The biggest pain in the ass on these trucks.. The ignition. We've been handed
a wonderful distributor design. It wears down quickly, while our trucks demand
perfect operation from it. If your truck is knocking, its time to think about
wires, cap/rotar, and plugs. Its nearly pointless to do just one, as its possible
to damage another part in the process.
You have several choices when it
comes to parts, these are proven, and used by many sy ty owners. These are not
the only available on the market, just the most likely to work well in our application.
Cap & Rotar:
(red) available at autozone (regular s-15 part, they have syclone in computer
Accel Extreme 9000
ATR Black Beauties
KB Red Hots
ACDelco CR42TS ONLY!!!!!!!!!!
GM (stock unit has proved to be the most reliable, aftermarkets
may cause problems)
simple, however it can take some time.The ONLY way to get to the plug is through
the fender wells. Some people use the flap on the lower side of the fender well,
some remove the wheel, and the fenderwell to get easy access to the plugs. I remove
the wheels, because I figure I'm already down here, I might as well clean the
beast up and inspect everything else while I'm digging around.
1: Jack up the front of the truck, placing it on Jack stands. Remove
each wheel and remove the fender wells.
You should have a great view of the
engine now that the fender wells are out. There are, of course, 6 cylinders, 3
plugs/wires on each side.
Here's a little diagram to keep things
The cylinders are numbered
from side to side of the motor so that # 1 is in the front on the drivers side,
#2 is on the passenger side in the front and so on. The driver's side of the block
has #1, #3, and #5 while the passanger side has #2, #4, and #6.
start be removing one wire at a time so that I know where they connected to the
distributor. But I finally decided it might be easier to do a little diagram.
is an Autozone Conrad cap that I numbered before installing. It makes it much
easier to understand where your wires are going. The center "crossed out
zero" is the Coil wire and the numbers correspond with the cylinder number
they belong to.
Now that we have this information we can pretty much just
remove the entire ignition setup without worrying about screwing things up. Step
2: Pull the wires out, you may have to clip some zip ties or wire looms
to free the wires.
Step 3:Remove the plugs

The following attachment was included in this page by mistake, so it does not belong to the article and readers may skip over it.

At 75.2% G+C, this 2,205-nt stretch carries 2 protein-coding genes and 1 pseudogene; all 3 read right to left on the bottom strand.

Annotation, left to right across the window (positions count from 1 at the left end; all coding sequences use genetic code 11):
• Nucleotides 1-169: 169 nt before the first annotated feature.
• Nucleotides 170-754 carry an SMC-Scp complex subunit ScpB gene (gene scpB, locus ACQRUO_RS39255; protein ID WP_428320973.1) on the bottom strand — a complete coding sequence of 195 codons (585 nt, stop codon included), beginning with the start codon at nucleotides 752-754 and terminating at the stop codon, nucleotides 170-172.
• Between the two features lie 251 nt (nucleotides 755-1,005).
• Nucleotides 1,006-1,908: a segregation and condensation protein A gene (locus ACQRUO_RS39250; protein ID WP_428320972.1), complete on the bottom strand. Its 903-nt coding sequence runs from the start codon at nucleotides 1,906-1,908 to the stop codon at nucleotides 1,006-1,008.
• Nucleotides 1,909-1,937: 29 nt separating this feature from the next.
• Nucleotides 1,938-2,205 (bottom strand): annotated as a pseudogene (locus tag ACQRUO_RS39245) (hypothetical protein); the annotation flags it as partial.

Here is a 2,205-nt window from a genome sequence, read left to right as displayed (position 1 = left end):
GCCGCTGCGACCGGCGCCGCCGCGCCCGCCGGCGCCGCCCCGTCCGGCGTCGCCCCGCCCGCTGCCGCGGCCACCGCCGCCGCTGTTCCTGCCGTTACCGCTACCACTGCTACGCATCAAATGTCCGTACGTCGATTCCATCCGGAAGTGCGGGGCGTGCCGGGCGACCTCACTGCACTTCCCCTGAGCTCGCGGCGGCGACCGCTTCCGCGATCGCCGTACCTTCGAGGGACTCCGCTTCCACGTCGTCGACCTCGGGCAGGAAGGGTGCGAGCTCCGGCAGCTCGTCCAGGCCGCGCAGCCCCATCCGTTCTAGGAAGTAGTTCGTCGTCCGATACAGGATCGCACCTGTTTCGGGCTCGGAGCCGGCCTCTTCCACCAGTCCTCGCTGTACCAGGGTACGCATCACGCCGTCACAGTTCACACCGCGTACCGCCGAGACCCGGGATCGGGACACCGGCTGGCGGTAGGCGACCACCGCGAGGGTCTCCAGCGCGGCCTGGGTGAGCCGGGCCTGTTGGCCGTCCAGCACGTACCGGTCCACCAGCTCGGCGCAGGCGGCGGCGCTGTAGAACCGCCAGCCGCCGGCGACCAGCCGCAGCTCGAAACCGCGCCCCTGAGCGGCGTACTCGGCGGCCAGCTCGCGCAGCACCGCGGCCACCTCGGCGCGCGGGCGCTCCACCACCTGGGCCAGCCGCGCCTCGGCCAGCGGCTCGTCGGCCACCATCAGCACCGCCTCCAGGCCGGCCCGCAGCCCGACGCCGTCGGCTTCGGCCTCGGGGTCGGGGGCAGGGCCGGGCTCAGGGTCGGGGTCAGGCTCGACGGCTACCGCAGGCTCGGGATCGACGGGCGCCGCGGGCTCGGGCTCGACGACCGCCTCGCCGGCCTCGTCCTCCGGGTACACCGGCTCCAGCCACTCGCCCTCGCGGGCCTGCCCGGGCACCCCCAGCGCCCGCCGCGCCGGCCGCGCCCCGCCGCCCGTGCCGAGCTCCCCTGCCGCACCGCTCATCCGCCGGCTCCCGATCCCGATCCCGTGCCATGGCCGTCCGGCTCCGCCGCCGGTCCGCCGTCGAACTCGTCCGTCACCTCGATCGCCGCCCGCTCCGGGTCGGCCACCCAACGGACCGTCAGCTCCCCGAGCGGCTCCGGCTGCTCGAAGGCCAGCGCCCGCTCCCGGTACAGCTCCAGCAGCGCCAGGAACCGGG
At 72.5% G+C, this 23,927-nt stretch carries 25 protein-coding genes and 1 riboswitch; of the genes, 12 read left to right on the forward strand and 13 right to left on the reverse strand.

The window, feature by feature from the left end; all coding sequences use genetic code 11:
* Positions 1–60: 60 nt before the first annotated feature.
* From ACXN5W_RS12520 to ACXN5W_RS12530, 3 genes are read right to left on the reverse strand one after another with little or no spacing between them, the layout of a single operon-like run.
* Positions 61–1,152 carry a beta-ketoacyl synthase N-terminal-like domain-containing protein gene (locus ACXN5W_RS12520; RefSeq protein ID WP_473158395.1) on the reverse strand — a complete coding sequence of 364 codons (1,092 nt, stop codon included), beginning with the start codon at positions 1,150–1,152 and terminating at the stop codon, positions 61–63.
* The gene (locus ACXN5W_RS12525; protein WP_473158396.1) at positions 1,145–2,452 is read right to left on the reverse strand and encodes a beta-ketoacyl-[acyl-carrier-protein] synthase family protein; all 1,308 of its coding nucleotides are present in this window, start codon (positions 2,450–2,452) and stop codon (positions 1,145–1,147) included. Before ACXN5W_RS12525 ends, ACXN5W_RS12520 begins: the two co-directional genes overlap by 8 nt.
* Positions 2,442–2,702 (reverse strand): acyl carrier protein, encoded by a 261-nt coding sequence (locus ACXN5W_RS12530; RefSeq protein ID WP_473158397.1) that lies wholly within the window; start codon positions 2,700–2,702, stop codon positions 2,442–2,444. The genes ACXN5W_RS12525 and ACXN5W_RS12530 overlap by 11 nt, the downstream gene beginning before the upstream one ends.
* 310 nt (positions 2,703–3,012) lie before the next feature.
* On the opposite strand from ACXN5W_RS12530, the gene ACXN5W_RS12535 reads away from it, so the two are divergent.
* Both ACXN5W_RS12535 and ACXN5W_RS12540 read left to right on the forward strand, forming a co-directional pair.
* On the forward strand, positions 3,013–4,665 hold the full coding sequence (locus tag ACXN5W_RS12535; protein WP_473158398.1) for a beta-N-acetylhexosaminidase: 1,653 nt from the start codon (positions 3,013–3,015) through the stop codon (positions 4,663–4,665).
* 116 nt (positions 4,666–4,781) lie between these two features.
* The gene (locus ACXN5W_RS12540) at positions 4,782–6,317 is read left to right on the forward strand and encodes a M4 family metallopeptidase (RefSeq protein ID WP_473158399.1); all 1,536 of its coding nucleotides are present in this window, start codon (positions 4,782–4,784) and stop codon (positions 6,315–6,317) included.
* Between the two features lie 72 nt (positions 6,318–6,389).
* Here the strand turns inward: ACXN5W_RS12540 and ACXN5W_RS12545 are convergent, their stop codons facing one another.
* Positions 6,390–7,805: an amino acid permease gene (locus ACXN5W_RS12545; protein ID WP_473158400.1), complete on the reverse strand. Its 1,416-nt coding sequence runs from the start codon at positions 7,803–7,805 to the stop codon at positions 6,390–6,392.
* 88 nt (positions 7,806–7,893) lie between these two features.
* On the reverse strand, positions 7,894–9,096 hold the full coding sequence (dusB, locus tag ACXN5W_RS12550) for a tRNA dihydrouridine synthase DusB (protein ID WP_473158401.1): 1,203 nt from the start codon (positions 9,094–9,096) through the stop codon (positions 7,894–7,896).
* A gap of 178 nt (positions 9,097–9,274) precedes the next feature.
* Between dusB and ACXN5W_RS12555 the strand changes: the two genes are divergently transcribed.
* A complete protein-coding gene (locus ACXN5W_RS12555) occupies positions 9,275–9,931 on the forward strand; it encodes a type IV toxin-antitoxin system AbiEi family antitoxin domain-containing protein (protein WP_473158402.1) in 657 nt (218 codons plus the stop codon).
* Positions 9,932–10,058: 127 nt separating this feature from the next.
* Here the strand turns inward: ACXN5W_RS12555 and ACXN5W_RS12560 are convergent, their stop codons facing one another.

using a 5/8 wobble ended spark plug socket. You'll know why you need the wobble
ended socket when you try to remove #3.
While your here it's a good idea to
Read the plugs in order to help diagnose problems.
4: Reinstall your new CR42TS plugs to keep things from flying into
your precious cylinders.
Gap the plugs at the stock setting (it is on one
of the emission stickers under the hood) at .35.
You can use Anti-Sieze on
the threads of the plugs to make them easy to remove next time.
5: Remove the distributor Cap and Rotar.
The cap has 2 screws,
one on either side. I have to scoot up and lay on the motor in order to reach
it. (watch not to push on the fan shroud)
After it's unscrewed, just pull
it strait out and discard.
The rotar can be a little difficult to remove,
especially the stock unit. I had to use a large prying screw driver to break the
rotar inorder to get it off the first time. Yank upward as hard as you can, and
if that doesn't work, begin trying to pry or break it off
6: Replace the new rotar (it only goes on in one direction, see the
little tab inside the rotar) by pushing it on as hard as you can until it is seated
all the way down.
Step 7: Replace the
new cap over the distributor and screw down tightly. Again, there is only one
way for it to go on, and it should not wiggle at all when installed.
8: Next route the new wires in.
Typically there are different
angled wire boots in each of the cylinders:
#1: straight boot
#2: 90 boot
#3 90 boot
#4 90 boot
#5 90 boot
#6 45 boot
Place the boot
on the distributor cap, and run the wire down towards the plug, keeping it as
far away from heat and moving parts as possible. The manifolds or down pipe can
melt right through the wires. Some people use wire heat shielding, which is a
fantastic idea to keep your wires lasting longer.
Hook the other end to the
spark plug after putting dielectric grease into the boot.
Then, trace back
the wire and zip tie it into the wire looms or wherever you find necessary, just
keep in mind not to zip tie it without slack to parts that do not torque over
with the engine.
After everything is back in and secured, remove everything
you have sitting in the engine bay and start her up.
It should start just
like it normally does, if it seems to have a harder time idling then before, something
is not correct. Double check the wire connections on the distributor and plugs.You
may have a bad plug or maybe the rotar didn't sit all the way down or the cap
isn't seated correctly.
|user contributed notes